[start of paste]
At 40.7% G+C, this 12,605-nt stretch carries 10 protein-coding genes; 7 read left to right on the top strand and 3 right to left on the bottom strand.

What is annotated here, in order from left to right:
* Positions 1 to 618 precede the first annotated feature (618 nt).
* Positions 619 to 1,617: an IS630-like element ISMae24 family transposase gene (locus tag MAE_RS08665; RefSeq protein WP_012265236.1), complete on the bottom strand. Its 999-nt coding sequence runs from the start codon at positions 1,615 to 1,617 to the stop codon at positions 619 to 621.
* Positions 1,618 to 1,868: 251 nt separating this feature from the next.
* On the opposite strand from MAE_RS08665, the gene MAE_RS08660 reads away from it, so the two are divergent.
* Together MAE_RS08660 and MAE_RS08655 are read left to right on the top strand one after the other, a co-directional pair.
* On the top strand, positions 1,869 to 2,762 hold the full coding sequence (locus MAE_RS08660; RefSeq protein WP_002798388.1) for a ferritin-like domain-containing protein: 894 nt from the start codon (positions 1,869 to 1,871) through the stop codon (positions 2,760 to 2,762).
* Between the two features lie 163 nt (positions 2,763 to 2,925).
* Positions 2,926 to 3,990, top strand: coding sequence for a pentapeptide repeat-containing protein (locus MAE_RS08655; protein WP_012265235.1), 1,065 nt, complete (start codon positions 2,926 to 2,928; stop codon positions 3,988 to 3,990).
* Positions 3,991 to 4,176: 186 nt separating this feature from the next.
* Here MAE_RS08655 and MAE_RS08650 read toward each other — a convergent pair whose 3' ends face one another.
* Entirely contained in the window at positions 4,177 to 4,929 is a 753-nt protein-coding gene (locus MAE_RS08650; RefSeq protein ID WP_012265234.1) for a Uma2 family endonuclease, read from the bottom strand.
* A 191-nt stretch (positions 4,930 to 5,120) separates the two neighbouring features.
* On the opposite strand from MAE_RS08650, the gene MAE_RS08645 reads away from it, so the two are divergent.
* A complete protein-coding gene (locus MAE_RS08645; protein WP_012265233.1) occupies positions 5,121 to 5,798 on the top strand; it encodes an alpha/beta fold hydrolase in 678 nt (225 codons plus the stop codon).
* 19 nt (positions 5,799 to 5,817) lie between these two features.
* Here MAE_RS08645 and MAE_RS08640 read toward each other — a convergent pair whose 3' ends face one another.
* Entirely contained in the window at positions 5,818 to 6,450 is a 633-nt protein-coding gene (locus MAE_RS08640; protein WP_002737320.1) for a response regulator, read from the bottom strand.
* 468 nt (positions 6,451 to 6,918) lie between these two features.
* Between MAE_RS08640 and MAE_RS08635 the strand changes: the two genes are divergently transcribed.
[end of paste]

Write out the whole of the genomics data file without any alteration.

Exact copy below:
At 40.7% G+C, this 12,605-nt stretch carries 10 protein-coding genes; 7 read left to right on the top strand and 3 right to left on the bottom strand.

What is annotated here, in order from left to right:
* Positions 1 to 618 precede the first annotated feature (618 nt).
* Positions 619 to 1,617: an IS630-like element ISMae24 family transposase gene (locus tag MAE_RS08665; RefSeq protein WP_012265236.1), complete on the bottom strand. Its 999-nt coding sequence runs from the start codon at positions 1,615 to 1,617 to the stop codon at positions 619 to 621.
* Positions 1,618 to 1,868: 251 nt separating this feature from the next.
* On the opposite strand from MAE_RS08665, the gene MAE_RS08660 reads away from it, so the two are divergent.
* Together MAE_RS08660 and MAE_RS08655 are read left to right on the top strand one after the other, a co-directional pair.
* On the top strand, positions 1,869 to 2,762 hold the full coding sequence (locus MAE_RS08660; RefSeq protein WP_002798388.1) for a ferritin-like domain-containing protein: 894 nt from the start codon (positions 1,869 to 1,871) through the stop codon (positions 2,760 to 2,762).
* Between the two features lie 163 nt (positions 2,763 to 2,925).
* Positions 2,926 to 3,990, top strand: coding sequence for a pentapeptide repeat-containing protein (locus MAE_RS08655; protein WP_012265235.1), 1,065 nt, complete (start codon positions 2,926 to 2,928; stop codon positions 3,988 to 3,990).
* Positions 3,991 to 4,176: 186 nt separating this feature from the next.
* Here MAE_RS08655 and MAE_RS08650 read toward each other — a convergent pair whose 3' ends face one another.
* Entirely contained in the window at positions 4,177 to 4,929 is a 753-nt protein-coding gene (locus MAE_RS08650; RefSeq protein ID WP_012265234.1) for a Uma2 family endonuclease, read from the bottom strand.
* A 191-nt stretch (positions 4,930 to 5,120) separates the two neighbouring features.
* On the opposite strand from MAE_RS08650, the gene MAE_RS08645 reads away from it, so the two are divergent.
* A complete protein-coding gene (locus MAE_RS08645; protein WP_012265233.1) occupies positions 5,121 to 5,798 on the top strand; it encodes an alpha/beta fold hydrolase in 678 nt (225 codons plus the stop codon).
* 19 nt (positions 5,799 to 5,817) lie between these two features.
* Here MAE_RS08645 and MAE_RS08640 read toward each other — a convergent pair whose 3' ends face one another.
* Entirely contained in the window at positions 5,818 to 6,450 is a 633-nt protein-coding gene (locus MAE_RS08640; protein WP_002737320.1) for a response regulator, read from the bottom strand.
* 468 nt (positions 6,451 to 6,918) lie between these two features.
* Between MAE_RS08640 and MAE_RS08635 the strand changes: the two genes are divergently transcribed.